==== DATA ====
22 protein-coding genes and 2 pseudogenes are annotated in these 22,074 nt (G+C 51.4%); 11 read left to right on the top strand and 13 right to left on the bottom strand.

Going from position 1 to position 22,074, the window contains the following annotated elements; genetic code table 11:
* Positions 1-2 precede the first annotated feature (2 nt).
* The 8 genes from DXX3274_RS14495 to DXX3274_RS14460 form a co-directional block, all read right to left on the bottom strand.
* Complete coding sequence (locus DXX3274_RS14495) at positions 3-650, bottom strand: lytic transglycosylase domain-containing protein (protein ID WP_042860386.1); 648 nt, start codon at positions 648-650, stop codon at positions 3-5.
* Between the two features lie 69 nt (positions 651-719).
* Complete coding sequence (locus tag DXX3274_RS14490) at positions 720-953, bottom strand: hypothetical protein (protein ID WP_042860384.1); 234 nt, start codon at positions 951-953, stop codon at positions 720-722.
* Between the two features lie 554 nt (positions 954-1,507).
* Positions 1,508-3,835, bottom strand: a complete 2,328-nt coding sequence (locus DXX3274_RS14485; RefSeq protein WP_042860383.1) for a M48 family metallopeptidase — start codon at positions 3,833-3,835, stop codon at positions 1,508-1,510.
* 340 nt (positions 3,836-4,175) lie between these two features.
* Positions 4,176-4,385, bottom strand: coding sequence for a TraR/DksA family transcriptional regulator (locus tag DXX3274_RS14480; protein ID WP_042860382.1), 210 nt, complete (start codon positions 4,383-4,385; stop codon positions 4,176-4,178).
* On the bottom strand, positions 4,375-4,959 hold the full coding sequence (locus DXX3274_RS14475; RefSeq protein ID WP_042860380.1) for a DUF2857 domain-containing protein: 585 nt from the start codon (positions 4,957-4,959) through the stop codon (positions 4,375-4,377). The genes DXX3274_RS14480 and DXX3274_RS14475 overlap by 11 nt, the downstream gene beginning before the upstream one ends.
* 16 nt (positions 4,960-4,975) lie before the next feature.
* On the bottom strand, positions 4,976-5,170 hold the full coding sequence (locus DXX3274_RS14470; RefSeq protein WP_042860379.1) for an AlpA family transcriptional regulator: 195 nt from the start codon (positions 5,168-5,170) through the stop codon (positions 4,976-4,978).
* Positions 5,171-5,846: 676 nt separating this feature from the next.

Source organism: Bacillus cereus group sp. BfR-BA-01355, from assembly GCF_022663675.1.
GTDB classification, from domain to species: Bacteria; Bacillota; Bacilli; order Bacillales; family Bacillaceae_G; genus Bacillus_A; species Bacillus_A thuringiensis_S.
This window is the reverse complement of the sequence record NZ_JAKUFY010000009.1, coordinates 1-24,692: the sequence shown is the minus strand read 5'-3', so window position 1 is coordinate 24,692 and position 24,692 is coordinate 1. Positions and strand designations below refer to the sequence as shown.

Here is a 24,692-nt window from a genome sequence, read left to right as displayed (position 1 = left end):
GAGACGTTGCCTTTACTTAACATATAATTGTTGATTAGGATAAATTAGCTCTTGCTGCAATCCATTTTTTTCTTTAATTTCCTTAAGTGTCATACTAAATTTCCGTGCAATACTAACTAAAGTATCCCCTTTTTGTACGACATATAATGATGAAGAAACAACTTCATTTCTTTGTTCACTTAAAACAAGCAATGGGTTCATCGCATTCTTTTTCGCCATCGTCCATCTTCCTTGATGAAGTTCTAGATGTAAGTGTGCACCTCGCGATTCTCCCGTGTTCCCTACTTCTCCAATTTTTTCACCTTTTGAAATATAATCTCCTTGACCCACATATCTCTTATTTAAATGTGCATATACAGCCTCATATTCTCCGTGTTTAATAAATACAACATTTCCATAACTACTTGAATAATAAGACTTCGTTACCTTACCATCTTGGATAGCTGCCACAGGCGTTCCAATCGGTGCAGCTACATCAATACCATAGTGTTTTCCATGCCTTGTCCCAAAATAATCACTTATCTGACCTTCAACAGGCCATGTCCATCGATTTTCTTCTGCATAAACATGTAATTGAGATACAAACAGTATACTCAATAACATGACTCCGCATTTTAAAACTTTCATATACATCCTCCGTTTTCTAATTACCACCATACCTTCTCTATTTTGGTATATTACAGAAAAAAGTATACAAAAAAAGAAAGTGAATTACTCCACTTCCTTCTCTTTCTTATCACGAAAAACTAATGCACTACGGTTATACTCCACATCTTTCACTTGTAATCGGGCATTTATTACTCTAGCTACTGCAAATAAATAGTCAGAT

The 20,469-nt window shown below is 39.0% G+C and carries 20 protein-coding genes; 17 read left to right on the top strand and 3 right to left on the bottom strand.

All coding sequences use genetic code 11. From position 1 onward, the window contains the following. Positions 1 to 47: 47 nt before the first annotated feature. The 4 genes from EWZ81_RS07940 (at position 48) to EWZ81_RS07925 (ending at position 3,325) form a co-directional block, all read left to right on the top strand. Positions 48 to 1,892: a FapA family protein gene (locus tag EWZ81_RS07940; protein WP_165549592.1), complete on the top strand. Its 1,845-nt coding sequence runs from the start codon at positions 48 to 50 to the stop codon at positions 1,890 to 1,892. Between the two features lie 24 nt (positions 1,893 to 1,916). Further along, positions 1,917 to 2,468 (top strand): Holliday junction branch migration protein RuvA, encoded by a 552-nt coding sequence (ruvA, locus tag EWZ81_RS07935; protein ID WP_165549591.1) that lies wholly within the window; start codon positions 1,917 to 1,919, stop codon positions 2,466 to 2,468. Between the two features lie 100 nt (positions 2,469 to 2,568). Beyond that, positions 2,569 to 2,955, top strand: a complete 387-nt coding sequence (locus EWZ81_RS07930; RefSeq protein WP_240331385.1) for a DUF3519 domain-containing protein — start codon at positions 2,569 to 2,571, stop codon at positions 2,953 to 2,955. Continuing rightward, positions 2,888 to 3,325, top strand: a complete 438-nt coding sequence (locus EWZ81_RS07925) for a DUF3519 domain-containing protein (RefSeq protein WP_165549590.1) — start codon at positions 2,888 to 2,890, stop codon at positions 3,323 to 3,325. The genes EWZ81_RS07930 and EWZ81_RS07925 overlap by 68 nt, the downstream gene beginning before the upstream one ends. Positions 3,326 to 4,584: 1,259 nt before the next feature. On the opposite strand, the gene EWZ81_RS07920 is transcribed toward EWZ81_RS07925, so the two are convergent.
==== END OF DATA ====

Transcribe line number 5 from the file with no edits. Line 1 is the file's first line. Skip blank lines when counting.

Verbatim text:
* Complete coding sequence (locus DXX3274_RS14495) at positions 3-650, bottom strand: lytic transglycosylase domain-containing protein (protein ID WP_042860386.1); 648 nt, start codon at positions 648-650, stop codon at positions 3-5.